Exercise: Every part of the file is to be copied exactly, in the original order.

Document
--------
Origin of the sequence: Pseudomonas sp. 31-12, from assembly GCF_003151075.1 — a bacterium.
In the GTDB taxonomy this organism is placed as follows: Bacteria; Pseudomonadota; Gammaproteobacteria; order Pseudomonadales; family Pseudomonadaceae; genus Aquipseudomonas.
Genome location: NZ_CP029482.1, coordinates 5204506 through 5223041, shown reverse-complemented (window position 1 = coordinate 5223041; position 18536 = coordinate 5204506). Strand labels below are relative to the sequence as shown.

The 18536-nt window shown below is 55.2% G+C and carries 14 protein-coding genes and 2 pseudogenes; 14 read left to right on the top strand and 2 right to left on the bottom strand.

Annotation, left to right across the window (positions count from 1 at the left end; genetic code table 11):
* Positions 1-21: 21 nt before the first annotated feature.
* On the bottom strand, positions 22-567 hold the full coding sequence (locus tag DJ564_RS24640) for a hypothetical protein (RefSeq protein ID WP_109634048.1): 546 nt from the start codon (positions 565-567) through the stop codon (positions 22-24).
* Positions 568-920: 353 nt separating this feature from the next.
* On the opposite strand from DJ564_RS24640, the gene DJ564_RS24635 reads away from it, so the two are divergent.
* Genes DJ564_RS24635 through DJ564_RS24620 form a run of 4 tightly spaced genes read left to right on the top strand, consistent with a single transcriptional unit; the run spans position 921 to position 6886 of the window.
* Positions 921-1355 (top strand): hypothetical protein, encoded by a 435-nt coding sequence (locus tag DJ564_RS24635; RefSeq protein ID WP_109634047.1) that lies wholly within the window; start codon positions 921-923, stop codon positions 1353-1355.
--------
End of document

Origin of the sequence: Pseudomonas sp. 31-12, from assembly GCF_003151075.1 — a bacterium.
In the GTDB taxonomy this organism is placed as follows: Bacteria; Pseudomonadota; Gammaproteobacteria; order Pseudomonadales; family Pseudomonadaceae; genus Aquipseudomonas.
Genome location: NZ_CP029482.1, coordinates 5204506 through 5223041, shown reverse-complemented (window position 1 = coordinate 5223041; position 18536 = coordinate 5204506). Strand labels below are relative to the sequence as shown.

The 18536-nt window shown below is 55.2% G+C and carries 14 protein-coding genes and 2 pseudogenes; 14 read left to right on the top strand and 2 right to left on the bottom strand.

Annotation, left to right across the window (positions count from 1 at the left end; genetic code table 11):
* Positions 1-21: 21 nt before the first annotated feature.
* On the bottom strand, positions 22-567 hold the full coding sequence (locus tag DJ564_RS24640) for a hypothetical protein (RefSeq protein ID WP_109634048.1): 546 nt from the start codon (positions 565-567) through the stop codon (positions 22-24).
* Positions 568-920: 353 nt separating this feature from the next.
* On the opposite strand from DJ564_RS24640, the gene DJ564_RS24635 reads away from it, so the two are divergent.
* Genes DJ564_RS24635 through DJ564_RS24620 form a run of 4 tightly spaced genes read left to right on the top strand, consistent with a single transcriptional unit; the run spans position 921 to position 6886 of the window.
* Positions 921-1355 (top strand): hypothetical protein, encoded by a 435-nt coding sequence (locus tag DJ564_RS24635; RefSeq protein ID WP_109634047.1) that lies wholly within the window; start codon positions 921-923, stop codon positions 1353-1355.